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Antidepressants: SSRIs.

Selective serotonin reuptake inhibitors (SSRIs) are the most commonly prescribed antidepressants, and influence the way you feel, act and behave by altering brain chemistry.

Are they effective? Most antidepressants work by changing the levels of one or more chemical messengers in the brain. SSRIs block a receptor that absorbs serotonin. Although it isn't clear how serotonin affects mood, blocking its reuptake often relieves depression and calms anxiety. Typically, it takes six to eight weeks to feel the full benefits.

Important precautions. SSRIs are relatively safe, but some antidepressants can interact with certain medications or herbal remedies. Using aspirin, nonsteroidal anti-inflammatory drugs (NSAIDs), such as ibuprofen (Advil, Motrin) or anticoagulants, such as warfarin (Coumadin), may increase the risk of bleeding if you take SSRIs. They also shouldn't be taken if you take another class of antidepressants called monoamine oxidase inhibitors (MAOIs), or the pain medication tramadol (Ultram). Taking these drugs together can result in serotonin syndrome, a serious side effect associated with agitation, confusion, fever, sweating, tremors and muscular rigidity. SSRIs aren't considered to be addictive, but if you stop taking them abruptly you may experience headaches, nausea, dizziness and lethargy. If you want to stop taking them, ask your doctor about tapering off the dose gradually.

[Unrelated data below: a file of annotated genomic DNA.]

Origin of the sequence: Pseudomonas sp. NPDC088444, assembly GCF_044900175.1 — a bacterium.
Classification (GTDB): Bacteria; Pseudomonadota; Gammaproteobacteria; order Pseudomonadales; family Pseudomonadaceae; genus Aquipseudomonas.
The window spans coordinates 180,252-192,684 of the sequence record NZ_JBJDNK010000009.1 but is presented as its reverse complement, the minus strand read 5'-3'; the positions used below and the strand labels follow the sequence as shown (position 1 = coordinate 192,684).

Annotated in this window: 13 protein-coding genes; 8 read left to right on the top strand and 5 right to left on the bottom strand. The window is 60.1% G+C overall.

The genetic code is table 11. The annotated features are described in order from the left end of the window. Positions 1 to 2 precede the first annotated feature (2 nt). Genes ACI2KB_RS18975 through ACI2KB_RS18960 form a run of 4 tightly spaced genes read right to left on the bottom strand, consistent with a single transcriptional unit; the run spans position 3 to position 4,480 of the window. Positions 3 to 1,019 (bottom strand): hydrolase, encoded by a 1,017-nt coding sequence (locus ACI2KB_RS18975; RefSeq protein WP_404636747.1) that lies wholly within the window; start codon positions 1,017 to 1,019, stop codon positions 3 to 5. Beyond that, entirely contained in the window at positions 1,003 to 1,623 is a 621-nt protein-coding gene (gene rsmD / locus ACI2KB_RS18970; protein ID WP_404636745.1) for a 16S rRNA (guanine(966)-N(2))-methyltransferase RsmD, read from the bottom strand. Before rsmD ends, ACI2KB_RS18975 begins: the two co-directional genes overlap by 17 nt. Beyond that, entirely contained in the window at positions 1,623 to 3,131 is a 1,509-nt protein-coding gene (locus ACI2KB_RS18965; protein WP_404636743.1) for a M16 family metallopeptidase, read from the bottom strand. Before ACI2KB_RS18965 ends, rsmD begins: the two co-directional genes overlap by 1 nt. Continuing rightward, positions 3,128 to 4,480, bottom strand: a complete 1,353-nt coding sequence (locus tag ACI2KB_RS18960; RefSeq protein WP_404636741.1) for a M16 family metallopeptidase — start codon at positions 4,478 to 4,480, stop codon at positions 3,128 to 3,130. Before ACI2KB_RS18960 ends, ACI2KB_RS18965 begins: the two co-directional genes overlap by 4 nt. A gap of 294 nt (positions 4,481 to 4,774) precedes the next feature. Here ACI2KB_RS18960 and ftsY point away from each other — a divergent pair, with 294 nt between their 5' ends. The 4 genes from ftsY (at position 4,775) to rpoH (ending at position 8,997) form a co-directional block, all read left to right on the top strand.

Possible side effects. Some side effects of SSRIs are more common with specific drugs, and can include a dry mouth, dyspepsia, nausea, diarrhea, headaches, drowsiness, insomnia, weight gain and loss of appetite. These are most likely to occur during the first one to four weeks of taking the drug. Sexual side effects, including anorgasmia, ejaculatory dysfunction, and decreased libido, are common.

Brands/options Citalopram (Celexa), escitalopram (Lexapro), fluoxetine (Prozac, Prozac Weekly), paroxetine (Paxil, Paxil CR), sertraline (Zoloft).

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Title Annotation:DRUG WATCH
Publication:Focus on Healthy Aging
Date:May 1, 2011
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